The full guidelines are available to read here.


Analyzing the guidelines comes down to three points:

This leaves 4 revenue models that are allowed by the EULA. Servers can:

Server wide boosters

Server wide boosters are when a server has a donation goal. Once this donation goal is reached, everyone on the server recieves that perk either permanently or temporarily. It has to be equal for all players across the server.

Server wide boosters are a good idea but they only seem to work on smaller servers. This system also relies on good samartians to donate to the server. Big servers with 100+ players will have to rely on good samartians to reach the donation goal.

Cosmetic perks

Cosmetic perks are perks that do not affect gameplay at all and give no advantages at all. Cosmetic perks are what big minigames servers like Hypixel and HiveMC are doing. Special particles and colored nametags are what these servers are mainly selling. This revenue model may prove quite good for large minigames servers. Servers that don't have ongoing gameplay but instead small short lived minigames with limited amounts of players. On minigames servers, items, armor, etc. don't transfer between games. Particles and cosmetics do.

This system is good for minigames servers, but not as well for other gametypes. On Survival, Factions, and Prison servers. On these types of servers, gameplay is much more long-term. Cosmetics don't make as much of a profound effect here. Cosmetics aren't as appealing as on a minigames server. Age demographics on servers may also contribute to this. Younger ages who play on minigames servers may be excited about showing off their new particles. Older ages who play on Factions, Prison, or Survival gametypes may simply not care as much about cosmetics.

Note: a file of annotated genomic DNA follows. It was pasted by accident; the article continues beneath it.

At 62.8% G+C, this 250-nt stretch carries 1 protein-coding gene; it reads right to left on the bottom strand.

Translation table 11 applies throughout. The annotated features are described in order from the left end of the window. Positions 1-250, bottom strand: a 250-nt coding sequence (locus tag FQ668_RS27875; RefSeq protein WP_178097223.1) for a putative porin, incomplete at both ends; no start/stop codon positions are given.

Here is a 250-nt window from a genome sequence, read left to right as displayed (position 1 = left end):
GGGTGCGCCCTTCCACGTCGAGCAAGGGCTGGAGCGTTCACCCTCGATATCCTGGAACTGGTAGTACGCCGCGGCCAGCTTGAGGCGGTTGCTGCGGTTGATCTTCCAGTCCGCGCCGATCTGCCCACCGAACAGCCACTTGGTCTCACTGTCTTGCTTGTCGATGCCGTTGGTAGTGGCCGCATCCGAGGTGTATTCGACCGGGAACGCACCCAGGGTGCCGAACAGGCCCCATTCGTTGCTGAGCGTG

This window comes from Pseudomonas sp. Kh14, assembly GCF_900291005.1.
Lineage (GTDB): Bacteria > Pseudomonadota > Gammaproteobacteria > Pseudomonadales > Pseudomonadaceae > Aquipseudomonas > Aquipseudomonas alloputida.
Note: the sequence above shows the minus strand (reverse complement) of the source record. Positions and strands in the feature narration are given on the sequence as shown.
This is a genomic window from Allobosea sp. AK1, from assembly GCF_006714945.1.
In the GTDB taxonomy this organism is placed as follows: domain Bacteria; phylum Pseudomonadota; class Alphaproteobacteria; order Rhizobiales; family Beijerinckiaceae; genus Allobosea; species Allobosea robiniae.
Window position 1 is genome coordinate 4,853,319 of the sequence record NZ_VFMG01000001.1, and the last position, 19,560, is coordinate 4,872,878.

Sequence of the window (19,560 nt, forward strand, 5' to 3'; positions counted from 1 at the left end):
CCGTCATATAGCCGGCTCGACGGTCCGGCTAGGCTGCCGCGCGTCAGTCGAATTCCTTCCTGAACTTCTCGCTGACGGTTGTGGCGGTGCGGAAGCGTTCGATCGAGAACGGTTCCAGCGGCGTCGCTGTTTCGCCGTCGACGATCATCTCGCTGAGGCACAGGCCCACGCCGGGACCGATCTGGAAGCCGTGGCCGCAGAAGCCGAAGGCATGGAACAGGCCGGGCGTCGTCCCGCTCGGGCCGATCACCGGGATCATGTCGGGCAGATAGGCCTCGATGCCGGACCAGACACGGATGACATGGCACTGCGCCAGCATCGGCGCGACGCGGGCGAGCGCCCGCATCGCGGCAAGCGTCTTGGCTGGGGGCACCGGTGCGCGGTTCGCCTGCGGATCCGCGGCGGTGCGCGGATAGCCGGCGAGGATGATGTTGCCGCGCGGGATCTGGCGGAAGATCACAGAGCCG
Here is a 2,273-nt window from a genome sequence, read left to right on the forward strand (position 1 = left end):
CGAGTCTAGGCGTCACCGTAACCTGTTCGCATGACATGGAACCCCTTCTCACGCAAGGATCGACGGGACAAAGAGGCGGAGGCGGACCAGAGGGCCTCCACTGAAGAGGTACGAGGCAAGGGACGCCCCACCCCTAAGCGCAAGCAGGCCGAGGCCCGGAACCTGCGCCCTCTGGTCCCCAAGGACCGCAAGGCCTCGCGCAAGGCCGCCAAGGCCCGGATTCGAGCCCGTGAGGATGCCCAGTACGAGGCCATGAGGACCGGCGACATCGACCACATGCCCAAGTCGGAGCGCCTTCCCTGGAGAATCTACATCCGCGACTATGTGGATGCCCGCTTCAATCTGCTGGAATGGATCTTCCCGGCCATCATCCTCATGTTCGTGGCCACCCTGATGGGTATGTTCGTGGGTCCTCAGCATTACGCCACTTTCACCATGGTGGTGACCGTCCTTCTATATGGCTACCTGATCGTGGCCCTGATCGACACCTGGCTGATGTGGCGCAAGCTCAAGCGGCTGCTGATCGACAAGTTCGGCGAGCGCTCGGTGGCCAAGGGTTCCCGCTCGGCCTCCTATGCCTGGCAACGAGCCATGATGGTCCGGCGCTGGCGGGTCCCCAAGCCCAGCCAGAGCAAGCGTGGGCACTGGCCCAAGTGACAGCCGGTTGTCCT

In-game advertising

In-game advertising seems to lack in the revenue aspect. One of the most prominent advertisers is AdBolt. AdBolt pays based on impressions - the amount of players who see an advertisement and seems to pay about $1 USD per 1000 impressions. AdBolt's FAQ states that if a server has 20 players in an hour, 400 impressions are made. 400 divided by 20 equals 20. This means that 20 advertisements an hour must come to gain those impressions or about 1 advertisment every 3 minutes. Then again it would take 2.5 hours to make $1. Taking the formula M + N*p mentioned before and plugging in the numbers is 0+20*75=1500 MB. 1500 MB to GB is 1.5 GB.